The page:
Zibby: There’s always a lot of cutting.

Brenda: I wonder if that was a product of writing it during COVID. I don’t know. At the time period I was writing it, which was mostly spring 2020 and summer 2020 — that’s when I was really working on the first draft. I was still watching Tiger King at that point. I definitely was craving content. I was craving things that took me out of my head. It is possible. I love short chapters in general. Most of my books have short chapters, but these were shorter. There were more of them. I think part of it was this desire to keep the reader engaged and be like, this can take you away from life for a while. Just come on the journey. I will keep it entertaining. I will keep surprising you.

Zibby: Which was great. It worked, so there you go. What is your approach now with Audrey Hepburn? Who I love, by the way. All of these ladies, of course.

Brenda: Oh, my god, I love Audrey so much. What is my approach? Now I’m in yet a different state of mind, a little burnt out, for sure, just because of the way we’ve been living for so long. You know, you’re a working mom. You write about it so honestly and so beautifully. It’s been really hard. What’s my approach with Audrey? I’m trying to do something completely different yet again. It’s heavily inspired by the movie Sabrina, which I love. Also, on The Liz Taylor Ring, one of the notes my editor, who is also from Long Island, one of the notes she gave me was, “We need more Long Island glamor.” I just thought that was the greatest expression ever, and hilarious. I really ran off with it. I think she didn’t mean it to inspire me quite so much. She just meant, throw in a chapter here or there, but I can’t stop with the Long Island glamor.

Now for Audrey, we have the Long Island glamor kicked up a notch. Sabrina famously took place in Glen Cove on Long Island. It’s a Long Island story. It’s heavily influenced by Sabrina, so we’ve got a love triangle, but it’s really the story of a woman who goes back to her childhood home before it’s set to be demoed to make way for a new development. My approach is different. I want to try to do something different yet again. I’ll keep you in suspense as to how I’m doing the modern timeline and the past timeline, but just trying to mix it up yet again and do something different. These books, I want them to all be very different, very distinct, and stand on their own and not just be retreads of each other. That’s what I’m trying to accomplish with that. Again, trying to talk about things I’m obsessed with, but bring in Audrey just a little. For example, she will wear a little black dress. I couldn’t resist. Just bring in parts of her life again and different things I love from her movies, that sort of thing.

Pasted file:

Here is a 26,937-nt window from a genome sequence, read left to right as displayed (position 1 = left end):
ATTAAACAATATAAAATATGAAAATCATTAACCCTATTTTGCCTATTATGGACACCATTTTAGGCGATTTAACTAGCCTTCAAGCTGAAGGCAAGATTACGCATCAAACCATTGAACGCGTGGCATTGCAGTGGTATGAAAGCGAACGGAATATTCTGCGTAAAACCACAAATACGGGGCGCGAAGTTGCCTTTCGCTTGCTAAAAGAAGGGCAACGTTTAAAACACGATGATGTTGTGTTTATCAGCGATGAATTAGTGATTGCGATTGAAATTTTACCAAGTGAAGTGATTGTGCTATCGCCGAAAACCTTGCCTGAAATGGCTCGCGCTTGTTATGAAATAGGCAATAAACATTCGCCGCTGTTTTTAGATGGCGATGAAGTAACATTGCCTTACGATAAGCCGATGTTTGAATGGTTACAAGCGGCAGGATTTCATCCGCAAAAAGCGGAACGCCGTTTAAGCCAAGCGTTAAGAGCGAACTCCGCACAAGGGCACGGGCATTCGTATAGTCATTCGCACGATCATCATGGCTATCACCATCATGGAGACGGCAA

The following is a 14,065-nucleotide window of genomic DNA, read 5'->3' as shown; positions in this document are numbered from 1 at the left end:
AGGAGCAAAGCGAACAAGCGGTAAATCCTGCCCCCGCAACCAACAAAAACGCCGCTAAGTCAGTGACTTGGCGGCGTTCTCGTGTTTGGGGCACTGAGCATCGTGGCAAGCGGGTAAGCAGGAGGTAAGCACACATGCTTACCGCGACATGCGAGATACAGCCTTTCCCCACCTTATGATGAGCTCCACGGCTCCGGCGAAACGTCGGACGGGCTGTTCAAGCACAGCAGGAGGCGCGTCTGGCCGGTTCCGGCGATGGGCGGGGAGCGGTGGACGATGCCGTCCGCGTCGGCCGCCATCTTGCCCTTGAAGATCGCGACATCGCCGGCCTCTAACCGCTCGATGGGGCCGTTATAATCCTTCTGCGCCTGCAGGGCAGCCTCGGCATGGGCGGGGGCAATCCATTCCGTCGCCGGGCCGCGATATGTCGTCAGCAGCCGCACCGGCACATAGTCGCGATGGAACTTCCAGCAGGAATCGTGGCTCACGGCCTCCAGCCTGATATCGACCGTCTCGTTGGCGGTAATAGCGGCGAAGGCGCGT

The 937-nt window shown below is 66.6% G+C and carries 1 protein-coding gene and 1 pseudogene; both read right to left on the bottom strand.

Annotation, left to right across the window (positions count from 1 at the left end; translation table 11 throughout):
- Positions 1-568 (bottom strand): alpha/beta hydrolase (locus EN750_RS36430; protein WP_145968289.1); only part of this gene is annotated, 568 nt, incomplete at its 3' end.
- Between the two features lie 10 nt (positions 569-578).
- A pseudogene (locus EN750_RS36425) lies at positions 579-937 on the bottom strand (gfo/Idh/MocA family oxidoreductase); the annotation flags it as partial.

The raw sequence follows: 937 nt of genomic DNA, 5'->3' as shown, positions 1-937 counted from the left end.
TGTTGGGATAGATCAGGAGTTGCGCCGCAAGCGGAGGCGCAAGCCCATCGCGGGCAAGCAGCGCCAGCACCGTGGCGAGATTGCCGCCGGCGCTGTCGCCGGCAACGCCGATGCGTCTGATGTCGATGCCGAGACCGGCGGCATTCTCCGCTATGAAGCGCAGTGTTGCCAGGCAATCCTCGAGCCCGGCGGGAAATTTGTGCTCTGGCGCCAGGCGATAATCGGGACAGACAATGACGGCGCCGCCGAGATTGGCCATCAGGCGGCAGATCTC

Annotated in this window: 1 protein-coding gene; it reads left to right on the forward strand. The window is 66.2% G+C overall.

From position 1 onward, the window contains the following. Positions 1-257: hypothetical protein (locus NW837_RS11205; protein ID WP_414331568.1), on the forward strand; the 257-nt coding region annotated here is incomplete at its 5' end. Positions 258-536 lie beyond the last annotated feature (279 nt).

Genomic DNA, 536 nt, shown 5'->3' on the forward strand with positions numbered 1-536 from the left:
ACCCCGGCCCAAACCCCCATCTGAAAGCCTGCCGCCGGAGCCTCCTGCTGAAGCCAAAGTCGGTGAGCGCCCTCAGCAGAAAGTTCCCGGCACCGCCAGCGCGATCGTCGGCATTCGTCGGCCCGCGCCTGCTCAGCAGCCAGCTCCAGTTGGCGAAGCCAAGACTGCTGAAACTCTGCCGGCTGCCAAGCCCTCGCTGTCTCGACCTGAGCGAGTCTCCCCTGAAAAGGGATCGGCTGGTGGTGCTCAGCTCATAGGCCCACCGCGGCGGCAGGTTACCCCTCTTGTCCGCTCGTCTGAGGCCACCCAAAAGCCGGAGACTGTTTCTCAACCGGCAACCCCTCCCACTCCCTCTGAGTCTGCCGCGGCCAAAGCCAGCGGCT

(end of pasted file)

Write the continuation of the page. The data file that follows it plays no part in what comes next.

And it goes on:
Zibby: Love it. You’ve always been such a champion of other people’s books. I know you used to write the PopSugar column and all of that. Are there any books lately that you’ve been like, you guys have to read this, this is amazing? Do you ever miss analyzing upcoming books with an eye for curation the way you used to do it?

Brenda: Of course, yes, I totally do. I definitely miss getting books six to nine months to twelve months ahead of them being out in the world. I miss that. I also miss reading without knowing anything about the books. When I was doing the list for PopSugar, I would get the books so early. There was less buzz, so I literally was going in blind to every book. Now when I’m picking up books, I’m so much more aware of what’s going on. That part is tricky. I definitely miss that. I also miss, like you said, reading with an eye towards making a list. As you know because you do such amazing lists, there has to be a little of everything. Sometimes you have five books that are somewhat similar, but a list can’t be all the same thing. I miss that part of it. I don’t miss deadlines. I don’t miss the massive amount of time it used to take. I’m reading slower now, which I also like. You just wrote an essay about this. I was reading so many books so fast. My method was a little different than yours. I was staying up until three AM every night just trying to get through things. Unfortunately, I didn’t have the Zibby Method then. I wasn’t smart enough to come up with it on my own.

Zibby: Kyle was like, “You should not be writing this.” I’m like, “I’m not ashamed of it. This is how I read now. There has to be some way to do eight to twelve books a week. Maybe if other people felt that way, people would be buying more books and reading more books and not feeling compelled to finish every single book or whatever.”

Brenda: Part of what I love about your brand, though, is that you’re just so honest. You’re so genuine. You’re so you. I always tell people that you’re just so incredibly down to earth. I think that’s why people gravitate towards you. You don’t BS. You really tell the truth. It’s so refreshing. Especially in this time of social media where nothing’s true, you’re actually telling the truth. Anyway, in terms of books that I’m loving, my friend Jillian Cantor just published a novel called Beautiful Little Fools. It’s a retelling of The Great Gatsby from the perspective of the women. Needless to say, when I heard the concept, I was super jealous. Then I read it. It was beautifully written. I was super jealous.